Marc Taro Holmes knows an awful lot about art. I’m not just talking about last December when he up and got himself elected to the Canadian Society of Painters in Watercolour, or more than twenty years ago when he got his BFA from the Alberta College of Art and Design in Calgary.
I’m talking about his more than fifteen years as an Art Director and Concept Artist for tiny outfits you’ve never heard of, such as Electronic Arts, Microsoft, Disney, and BioWare where he worked on games such as Dragon Age Inquisition, Neverwinter Nights, and Baldur’s Gate. He’s still doing contract work for game design on characters, costumes, and fantasy-historical settings.
Back thirty years ago, he and I belonged to an informal group of young science fiction, comics, and fantasy artists in Edmonton that I nicknamed “The Sketchmen” because we were all so enamoured with Alan Moore’s and Dave Gibbons’ Watchmen. That group included painter Jaemi Hardy, and cartoonists Adrian Kleinbergen and Nigel Tully.
Now Marc Holmes is the author of two books including The Urban Sketcher and Designing Creatures and Characters: How to Build an Artist’s Portfolio for Video Games, Film, Animation and More. That second book, his latest, is a gamified approach to getting into professional artistic design. Holmes’s spectacular art and engaging exercises offer a truly fun and competitive means to get good quickly.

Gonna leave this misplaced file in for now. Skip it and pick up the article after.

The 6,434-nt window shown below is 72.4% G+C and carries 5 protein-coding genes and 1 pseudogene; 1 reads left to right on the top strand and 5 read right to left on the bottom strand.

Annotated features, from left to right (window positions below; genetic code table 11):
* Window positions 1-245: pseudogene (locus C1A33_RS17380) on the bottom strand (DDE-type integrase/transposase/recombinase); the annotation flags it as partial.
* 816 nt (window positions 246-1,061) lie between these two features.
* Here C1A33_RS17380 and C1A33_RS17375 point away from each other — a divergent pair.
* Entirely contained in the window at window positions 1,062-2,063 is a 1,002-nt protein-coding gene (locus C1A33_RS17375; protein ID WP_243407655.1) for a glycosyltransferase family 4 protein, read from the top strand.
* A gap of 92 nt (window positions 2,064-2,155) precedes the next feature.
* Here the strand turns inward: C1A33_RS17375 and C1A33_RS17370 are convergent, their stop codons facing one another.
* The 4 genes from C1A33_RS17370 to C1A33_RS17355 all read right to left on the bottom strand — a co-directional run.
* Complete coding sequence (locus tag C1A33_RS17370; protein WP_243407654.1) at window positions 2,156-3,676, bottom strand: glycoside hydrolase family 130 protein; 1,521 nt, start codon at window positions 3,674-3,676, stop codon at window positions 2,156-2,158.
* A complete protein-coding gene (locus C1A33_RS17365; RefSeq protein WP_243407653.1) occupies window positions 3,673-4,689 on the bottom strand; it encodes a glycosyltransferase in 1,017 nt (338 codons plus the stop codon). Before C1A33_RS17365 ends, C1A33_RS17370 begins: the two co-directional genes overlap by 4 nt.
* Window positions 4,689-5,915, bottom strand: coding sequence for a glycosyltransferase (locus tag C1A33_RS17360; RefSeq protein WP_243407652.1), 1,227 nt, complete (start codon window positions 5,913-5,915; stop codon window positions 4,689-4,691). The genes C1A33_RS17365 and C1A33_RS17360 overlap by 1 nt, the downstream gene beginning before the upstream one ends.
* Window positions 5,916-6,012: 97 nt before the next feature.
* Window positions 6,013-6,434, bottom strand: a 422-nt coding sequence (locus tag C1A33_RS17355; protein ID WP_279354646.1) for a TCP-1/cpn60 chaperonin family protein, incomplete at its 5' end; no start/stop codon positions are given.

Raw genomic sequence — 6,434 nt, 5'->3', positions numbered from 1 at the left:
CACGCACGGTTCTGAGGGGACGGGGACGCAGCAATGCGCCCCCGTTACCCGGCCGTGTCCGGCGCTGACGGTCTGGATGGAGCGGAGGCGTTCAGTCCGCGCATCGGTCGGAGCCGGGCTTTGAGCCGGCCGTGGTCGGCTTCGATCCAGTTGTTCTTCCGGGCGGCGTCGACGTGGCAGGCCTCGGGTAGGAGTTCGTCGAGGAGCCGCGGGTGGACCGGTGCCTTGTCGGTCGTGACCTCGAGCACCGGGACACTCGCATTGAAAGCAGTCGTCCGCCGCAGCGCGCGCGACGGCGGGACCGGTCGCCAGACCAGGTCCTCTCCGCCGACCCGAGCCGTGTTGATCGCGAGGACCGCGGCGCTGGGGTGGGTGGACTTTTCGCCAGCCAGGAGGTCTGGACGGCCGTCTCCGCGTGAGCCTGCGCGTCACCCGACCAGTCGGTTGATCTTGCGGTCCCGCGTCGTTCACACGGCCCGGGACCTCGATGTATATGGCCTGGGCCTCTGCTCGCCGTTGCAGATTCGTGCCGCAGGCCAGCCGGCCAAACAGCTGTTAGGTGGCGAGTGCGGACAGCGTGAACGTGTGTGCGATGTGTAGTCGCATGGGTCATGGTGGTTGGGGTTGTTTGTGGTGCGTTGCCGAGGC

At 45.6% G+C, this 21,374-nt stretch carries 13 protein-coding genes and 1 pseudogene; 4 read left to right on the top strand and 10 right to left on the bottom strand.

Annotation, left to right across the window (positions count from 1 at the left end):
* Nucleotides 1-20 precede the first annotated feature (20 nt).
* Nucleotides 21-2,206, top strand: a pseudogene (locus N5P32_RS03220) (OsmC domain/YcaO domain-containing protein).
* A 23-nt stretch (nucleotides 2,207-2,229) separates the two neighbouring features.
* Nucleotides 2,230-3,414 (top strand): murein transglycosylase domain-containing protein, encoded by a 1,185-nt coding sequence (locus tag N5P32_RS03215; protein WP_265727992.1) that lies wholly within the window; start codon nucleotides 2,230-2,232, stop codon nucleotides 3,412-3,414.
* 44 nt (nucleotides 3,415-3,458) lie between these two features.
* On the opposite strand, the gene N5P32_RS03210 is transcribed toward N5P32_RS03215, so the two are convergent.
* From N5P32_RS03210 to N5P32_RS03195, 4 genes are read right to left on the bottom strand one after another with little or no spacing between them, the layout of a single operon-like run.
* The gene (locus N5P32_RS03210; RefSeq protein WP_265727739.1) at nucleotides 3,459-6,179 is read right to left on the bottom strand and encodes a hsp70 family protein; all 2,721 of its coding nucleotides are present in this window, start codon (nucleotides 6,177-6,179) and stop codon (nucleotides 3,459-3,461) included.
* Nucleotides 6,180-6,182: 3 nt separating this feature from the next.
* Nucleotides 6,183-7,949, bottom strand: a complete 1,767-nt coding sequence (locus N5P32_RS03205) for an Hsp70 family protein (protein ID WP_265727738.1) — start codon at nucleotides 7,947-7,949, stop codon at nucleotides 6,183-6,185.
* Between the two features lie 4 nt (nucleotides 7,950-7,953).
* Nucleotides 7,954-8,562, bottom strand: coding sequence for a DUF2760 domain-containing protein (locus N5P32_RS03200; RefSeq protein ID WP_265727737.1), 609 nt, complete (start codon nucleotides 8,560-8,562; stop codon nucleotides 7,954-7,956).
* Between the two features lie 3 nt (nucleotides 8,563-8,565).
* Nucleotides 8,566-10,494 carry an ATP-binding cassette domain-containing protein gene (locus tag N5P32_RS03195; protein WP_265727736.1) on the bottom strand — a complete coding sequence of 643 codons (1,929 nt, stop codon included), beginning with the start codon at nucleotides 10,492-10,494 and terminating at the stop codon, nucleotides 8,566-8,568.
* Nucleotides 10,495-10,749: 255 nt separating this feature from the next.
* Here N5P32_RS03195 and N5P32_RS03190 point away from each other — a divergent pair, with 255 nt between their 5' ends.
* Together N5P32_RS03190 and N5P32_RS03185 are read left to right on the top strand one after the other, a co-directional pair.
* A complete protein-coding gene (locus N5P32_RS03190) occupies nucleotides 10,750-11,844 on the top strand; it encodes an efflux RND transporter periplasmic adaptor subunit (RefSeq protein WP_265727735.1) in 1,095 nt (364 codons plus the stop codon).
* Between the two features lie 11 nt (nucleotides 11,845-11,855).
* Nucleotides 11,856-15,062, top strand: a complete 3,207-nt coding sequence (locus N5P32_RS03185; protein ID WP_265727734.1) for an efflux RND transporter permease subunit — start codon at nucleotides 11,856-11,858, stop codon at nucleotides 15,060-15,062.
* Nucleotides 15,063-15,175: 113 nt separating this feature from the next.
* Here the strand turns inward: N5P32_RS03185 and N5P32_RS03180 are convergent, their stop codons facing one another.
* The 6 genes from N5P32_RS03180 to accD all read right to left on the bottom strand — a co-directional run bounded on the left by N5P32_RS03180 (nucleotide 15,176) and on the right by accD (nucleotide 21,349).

In today’s show, Marc Holmes discusses:
We spoke by Skype on November 10, 2016. We began by discussing 1980s superstar Marvel artist John Byrne, best known for his work on X-Men and Fantastic Four, and why art in comic books has gotten better every generation.
During the last few years, the catalogue of online slurs has grown considerably, but none has been as disturbing to me as the rise of the word “hotep.” What does the word mean? What is its significance to those who prize classical African civilisations? How have two forces collided to degrade the word, and whose interests does that degradation serve?
Joining me to discuss the issue is C.R. Sparrow. She’s a writer and assistant editor at Black Girl Nerds.com, an Africentric website, podcast, and video series addressing pop culture, politics, feminism, and technology. Sparrow describes herself as “an avid fan of science fiction, fantasy, and afrofuturism… an alumnus of Temple University's School of Media and Communication [and a] Black Queer Woman in a world that frequently attempts to dehumanize each of these identities. She actively centers Black/queer/woman-ness in her lens as she looks out at the world.”